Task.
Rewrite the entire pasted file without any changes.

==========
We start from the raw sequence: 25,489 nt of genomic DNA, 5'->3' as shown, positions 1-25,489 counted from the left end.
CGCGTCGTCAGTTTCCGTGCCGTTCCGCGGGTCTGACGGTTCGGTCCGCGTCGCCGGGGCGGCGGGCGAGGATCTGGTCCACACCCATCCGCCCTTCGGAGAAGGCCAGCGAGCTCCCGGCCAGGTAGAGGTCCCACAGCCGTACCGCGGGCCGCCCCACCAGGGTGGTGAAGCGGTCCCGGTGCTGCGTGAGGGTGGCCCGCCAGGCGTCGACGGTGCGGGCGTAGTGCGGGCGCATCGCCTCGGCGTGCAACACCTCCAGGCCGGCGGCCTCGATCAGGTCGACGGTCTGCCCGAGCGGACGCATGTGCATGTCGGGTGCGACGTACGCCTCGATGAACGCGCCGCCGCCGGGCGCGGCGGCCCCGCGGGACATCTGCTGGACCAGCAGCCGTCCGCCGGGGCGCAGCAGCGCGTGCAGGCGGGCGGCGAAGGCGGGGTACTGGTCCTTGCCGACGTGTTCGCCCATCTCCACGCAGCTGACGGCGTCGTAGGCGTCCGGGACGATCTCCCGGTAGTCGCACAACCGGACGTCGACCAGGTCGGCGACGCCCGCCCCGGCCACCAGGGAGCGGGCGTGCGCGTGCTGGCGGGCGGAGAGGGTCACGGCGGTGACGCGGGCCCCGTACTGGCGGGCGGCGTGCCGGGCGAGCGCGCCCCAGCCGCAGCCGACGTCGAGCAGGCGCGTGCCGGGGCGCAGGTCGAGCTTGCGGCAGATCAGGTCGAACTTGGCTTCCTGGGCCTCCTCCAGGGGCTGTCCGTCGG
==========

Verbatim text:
We start from the raw sequence: 25,489 nt of genomic DNA, 5'->3' as shown, positions 1-25,489 counted from the left end.
CGCGTCGTCAGTTTCCGTGCCGTTCCGCGGGTCTGACGGTTCGGTCCGCGTCGCCGGGGCGGCGGGCGAGGATCTGGTCCACACCCATCCGCCCTTCGGAGAAGGCCAGCGAGCTCCCGGCCAGGTAGAGGTCCCACAGCCGTACCGCGGGCCGCCCCACCAGGGTGGTGAAGCGGTCCCGGTGCTGCGTGAGGGTGGCCCGCCAGGCGTCGACGGTGCGGGCGTAGTGCGGGCGCATCGCCTCGGCGTGCAACACCTCCAGGCCGGCGGCCTCGATCAGGTCGACGGTCTGCCCGAGCGGACGCATGTGCATGTCGGGTGCGACGTACGCCTCGATGAACGCGCCGCCGCCGGGCGCGGCGGCCCCGCGGGACATCTGCTGGACCAGCAGCCGTCCGCCGGGGCGCAGCAGCGCGTGCAGGCGGGCGGCGAAGGCGGGGTACTGGTCCTTGCCGACGTGTTCGCCCATCTCCACGCAGCTGACGGCGTCGTAGGCGTCCGGGACGATCTCCCGGTAGTCGCACAACCGGACGTCGACCAGGTCGGCGACGCCCGCCCCGGCCACCAGGGAGCGGGCGTGCGCGTGCTGGCGGGCGGAGAGGGTCACGGCGGTGACGCGGGCCCCGTACTGGCGGGCGGCGTGCCGGGCGAGCGCGCCCCAGCCGCAGCCGACGTCGAGCAGGCGCGTGCCGGGGCGCAGGTCGAGCTTGCGGCAGATCAGGTCGAACTTGGCTTCCTGGGCCTCCTCCAGGGGCTGTCCGTCGG